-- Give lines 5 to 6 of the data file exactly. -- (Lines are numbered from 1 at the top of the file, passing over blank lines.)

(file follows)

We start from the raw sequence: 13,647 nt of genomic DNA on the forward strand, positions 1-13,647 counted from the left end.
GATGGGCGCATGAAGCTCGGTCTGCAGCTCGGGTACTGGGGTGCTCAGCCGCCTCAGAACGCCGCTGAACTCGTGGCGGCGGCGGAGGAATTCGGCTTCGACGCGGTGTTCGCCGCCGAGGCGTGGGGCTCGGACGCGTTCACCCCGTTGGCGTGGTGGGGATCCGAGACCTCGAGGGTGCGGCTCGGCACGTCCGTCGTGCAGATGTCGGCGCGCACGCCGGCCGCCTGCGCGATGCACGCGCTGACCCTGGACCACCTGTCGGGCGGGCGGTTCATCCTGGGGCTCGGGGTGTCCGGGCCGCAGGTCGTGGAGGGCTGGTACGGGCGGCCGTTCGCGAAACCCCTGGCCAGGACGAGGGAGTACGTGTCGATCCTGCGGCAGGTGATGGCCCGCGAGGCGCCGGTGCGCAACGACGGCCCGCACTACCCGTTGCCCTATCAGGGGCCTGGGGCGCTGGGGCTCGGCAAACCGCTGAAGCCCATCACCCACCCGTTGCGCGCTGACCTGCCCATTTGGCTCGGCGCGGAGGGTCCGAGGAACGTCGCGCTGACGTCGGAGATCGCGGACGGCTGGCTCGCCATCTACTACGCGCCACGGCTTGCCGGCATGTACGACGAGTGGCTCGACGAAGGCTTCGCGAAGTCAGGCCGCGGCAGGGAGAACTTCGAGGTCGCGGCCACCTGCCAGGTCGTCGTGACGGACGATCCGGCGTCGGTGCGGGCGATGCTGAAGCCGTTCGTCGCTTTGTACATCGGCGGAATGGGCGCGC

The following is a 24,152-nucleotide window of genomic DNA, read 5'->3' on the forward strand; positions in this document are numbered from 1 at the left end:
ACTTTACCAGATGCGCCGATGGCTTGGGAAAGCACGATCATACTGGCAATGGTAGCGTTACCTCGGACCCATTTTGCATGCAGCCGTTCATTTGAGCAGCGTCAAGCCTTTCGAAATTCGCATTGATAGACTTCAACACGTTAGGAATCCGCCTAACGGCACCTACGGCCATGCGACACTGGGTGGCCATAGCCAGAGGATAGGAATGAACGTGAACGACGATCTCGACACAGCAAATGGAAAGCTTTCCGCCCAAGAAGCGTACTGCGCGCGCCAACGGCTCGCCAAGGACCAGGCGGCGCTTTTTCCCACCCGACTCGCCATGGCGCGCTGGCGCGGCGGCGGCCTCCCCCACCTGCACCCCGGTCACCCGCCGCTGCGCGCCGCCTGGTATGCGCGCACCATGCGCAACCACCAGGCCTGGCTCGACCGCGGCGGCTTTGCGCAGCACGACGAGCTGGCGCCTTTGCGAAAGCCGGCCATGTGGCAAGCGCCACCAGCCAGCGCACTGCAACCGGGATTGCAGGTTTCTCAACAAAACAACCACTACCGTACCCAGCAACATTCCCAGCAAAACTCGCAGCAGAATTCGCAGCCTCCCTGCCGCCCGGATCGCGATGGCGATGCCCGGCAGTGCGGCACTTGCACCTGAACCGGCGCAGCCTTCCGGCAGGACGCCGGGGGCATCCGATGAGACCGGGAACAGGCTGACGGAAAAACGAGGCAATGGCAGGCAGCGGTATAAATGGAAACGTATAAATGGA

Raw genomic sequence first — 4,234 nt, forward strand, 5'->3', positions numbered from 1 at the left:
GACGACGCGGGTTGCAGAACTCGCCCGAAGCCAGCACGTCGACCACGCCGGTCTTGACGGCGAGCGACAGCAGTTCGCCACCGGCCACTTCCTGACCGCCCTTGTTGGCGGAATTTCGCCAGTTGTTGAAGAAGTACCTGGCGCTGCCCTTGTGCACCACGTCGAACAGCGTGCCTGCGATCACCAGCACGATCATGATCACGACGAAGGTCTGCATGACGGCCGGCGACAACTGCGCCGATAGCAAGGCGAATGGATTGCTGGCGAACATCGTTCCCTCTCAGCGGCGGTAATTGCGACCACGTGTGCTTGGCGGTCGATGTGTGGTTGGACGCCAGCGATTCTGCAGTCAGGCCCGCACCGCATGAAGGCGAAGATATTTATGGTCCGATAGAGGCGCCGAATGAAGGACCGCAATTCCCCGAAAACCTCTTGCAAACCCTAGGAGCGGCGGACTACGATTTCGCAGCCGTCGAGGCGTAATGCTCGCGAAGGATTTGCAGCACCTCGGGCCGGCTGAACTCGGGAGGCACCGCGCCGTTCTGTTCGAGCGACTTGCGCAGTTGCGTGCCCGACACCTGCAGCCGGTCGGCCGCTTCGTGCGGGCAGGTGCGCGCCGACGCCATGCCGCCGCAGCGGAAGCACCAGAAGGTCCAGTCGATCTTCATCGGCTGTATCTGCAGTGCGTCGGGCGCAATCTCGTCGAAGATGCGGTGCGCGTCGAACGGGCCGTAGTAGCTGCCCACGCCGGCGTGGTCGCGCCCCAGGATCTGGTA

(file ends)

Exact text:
Raw genomic sequence first — 4,234 nt, forward strand, 5'->3', positions numbered from 1 at the left:
GACGACGCGGGTTGCAGAACTCGCCCGAAGCCAGCACGTCGACCACGCCGGTCTTGACGGCGAGCGACAGCAGTTCGCCACCGGCCACTTCCTGACCGCCCTTGTTGGCGGAATTTCGCCAGTTGTTGAAGAAGTACCTGGCGCTGCCCTTGTGCACCACGTCGAACAGCGTGCCTGCGATCACCAGCACGATCATGATCACGACGAAGGTCTGCATGACGGCCGGCGACAACTGCGCCGATAGCAAGGCGAATGGATTGCTGGCGAACATCGTTCCCTCTCAGCGGCGGTAATTGCGACCACGTGTGCTTGGCGGTCGATGTGTGGTTGGACGCCAGCGATTCTGCAGTCAGGCCCGCACCGCATGAAGGCGAAGATATTTATGGTCCGATAGAGGCGCCGAATGAAGGACCGCAATTCCCCGAAAACCTCTTGCAAACCCTAGGAGCGGCGGACTACGATTTCGCAGCCGTCGAGGCGTAATGCTCGCGAAGGATTTGCAGCACCTCGGGCCGGCTGAACTCGGGAGGCACCGCGCCGTTCTGTTCGAGCGACTTGCGCAGTTGCGTGCCCGACACCTGCAGCCGGTCGGCCGCTTCGTGCGGGCAGGTGCGCGCCGACGCCATGCCGCCGCAGCGGAAGCACCAGAAGGTCCAGTCGATCTTCATCGGCTGTATCTGCAGTGCGTCGGGCGCAATCTCGTCGAAGATGCGGTGCGCGTCGAACGGGCCGTAGTAGCTGCCCACGCCGGCGTGGTCGCGCCCCAGGATCTGGTA